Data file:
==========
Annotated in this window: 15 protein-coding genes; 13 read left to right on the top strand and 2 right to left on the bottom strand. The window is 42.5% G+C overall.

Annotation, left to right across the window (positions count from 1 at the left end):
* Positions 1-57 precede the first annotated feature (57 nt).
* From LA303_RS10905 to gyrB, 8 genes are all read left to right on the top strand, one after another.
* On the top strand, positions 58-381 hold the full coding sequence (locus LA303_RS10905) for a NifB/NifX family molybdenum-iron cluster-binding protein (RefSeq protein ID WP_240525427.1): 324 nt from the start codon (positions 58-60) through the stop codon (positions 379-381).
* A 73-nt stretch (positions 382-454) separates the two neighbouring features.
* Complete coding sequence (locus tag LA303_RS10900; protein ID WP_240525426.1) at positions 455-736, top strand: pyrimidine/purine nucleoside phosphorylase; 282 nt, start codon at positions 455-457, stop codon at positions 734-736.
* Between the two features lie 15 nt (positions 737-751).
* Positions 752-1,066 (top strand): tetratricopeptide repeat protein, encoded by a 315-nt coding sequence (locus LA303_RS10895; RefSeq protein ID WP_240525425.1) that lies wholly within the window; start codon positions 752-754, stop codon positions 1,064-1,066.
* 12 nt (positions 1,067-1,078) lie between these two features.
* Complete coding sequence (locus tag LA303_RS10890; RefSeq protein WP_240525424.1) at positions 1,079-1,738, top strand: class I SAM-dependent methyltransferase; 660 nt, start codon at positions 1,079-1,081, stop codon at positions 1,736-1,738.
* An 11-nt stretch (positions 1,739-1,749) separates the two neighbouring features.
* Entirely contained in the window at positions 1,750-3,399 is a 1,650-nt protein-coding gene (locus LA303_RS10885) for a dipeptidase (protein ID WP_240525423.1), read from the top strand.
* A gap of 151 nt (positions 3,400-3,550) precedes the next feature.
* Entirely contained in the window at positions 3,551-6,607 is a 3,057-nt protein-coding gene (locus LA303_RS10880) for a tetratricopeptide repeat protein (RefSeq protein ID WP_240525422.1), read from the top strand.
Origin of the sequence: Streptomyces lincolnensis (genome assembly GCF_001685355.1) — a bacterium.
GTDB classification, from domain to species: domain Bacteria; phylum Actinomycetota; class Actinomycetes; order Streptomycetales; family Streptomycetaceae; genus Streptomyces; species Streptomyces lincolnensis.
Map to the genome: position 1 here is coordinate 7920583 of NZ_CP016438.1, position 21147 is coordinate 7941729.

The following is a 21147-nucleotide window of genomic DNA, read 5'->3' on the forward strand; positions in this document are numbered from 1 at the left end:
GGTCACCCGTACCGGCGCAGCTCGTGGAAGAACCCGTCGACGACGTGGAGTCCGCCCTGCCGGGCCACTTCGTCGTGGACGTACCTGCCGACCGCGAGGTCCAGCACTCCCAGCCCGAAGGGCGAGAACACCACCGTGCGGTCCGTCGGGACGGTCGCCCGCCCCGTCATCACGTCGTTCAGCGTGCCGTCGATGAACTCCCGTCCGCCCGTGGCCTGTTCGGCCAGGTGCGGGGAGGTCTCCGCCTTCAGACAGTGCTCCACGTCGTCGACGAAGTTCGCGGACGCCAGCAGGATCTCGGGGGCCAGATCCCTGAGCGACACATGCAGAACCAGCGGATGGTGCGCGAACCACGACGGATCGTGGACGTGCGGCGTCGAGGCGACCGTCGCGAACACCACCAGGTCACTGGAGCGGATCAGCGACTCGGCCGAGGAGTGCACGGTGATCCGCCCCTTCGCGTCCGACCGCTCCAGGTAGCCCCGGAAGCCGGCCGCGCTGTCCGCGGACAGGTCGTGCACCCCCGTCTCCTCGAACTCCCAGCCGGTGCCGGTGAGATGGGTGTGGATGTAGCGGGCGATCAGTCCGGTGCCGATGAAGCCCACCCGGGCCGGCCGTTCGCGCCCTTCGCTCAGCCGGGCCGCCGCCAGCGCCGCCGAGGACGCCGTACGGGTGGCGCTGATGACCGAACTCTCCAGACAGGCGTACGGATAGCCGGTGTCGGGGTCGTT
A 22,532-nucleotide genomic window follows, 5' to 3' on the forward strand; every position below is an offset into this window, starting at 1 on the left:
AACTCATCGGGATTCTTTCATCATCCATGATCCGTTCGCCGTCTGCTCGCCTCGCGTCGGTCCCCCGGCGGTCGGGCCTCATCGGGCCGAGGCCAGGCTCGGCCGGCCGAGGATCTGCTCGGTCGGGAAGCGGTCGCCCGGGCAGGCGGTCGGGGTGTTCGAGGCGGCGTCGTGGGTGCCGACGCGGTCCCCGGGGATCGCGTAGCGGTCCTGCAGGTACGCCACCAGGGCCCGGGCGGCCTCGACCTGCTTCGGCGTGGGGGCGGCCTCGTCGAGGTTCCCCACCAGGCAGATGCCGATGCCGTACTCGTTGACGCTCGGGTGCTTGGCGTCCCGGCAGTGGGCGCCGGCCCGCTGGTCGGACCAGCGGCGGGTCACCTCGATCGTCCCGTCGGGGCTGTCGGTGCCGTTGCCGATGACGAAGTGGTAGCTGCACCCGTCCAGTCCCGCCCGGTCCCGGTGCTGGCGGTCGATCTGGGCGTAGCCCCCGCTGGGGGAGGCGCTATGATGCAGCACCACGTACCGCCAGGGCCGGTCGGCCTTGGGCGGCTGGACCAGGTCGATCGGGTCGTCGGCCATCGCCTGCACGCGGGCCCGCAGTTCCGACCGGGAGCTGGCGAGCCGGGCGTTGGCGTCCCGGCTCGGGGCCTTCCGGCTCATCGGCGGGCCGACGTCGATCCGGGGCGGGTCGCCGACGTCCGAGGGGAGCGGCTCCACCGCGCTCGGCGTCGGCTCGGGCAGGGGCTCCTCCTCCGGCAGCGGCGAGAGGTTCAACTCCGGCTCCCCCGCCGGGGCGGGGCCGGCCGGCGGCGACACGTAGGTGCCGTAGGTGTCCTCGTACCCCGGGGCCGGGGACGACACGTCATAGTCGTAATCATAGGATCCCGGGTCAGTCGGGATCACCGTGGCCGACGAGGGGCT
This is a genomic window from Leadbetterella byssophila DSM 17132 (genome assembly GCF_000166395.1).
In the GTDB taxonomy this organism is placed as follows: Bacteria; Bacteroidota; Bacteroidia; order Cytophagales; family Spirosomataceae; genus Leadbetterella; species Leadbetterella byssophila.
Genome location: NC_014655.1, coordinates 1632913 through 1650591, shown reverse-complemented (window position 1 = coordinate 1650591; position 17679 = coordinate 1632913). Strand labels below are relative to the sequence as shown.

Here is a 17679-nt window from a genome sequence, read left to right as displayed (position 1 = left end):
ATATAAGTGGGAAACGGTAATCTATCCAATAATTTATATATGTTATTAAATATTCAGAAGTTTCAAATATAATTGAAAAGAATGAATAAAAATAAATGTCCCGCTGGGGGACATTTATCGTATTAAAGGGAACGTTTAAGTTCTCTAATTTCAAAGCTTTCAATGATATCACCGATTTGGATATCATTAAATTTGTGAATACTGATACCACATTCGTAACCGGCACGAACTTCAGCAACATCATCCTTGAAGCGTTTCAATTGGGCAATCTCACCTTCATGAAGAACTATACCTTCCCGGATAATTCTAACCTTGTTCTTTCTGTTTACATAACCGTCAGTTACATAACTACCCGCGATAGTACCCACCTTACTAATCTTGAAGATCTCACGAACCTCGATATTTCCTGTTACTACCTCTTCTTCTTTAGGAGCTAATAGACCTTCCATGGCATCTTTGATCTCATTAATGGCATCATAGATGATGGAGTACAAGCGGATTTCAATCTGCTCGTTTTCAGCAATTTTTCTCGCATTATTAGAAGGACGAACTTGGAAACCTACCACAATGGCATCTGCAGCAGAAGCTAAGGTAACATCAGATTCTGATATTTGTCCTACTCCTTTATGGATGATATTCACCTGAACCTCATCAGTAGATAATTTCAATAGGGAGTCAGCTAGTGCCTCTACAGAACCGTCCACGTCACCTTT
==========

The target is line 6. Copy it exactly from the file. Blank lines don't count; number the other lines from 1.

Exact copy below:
* A 73-nt stretch (positions 382-454) separates the two neighbouring features.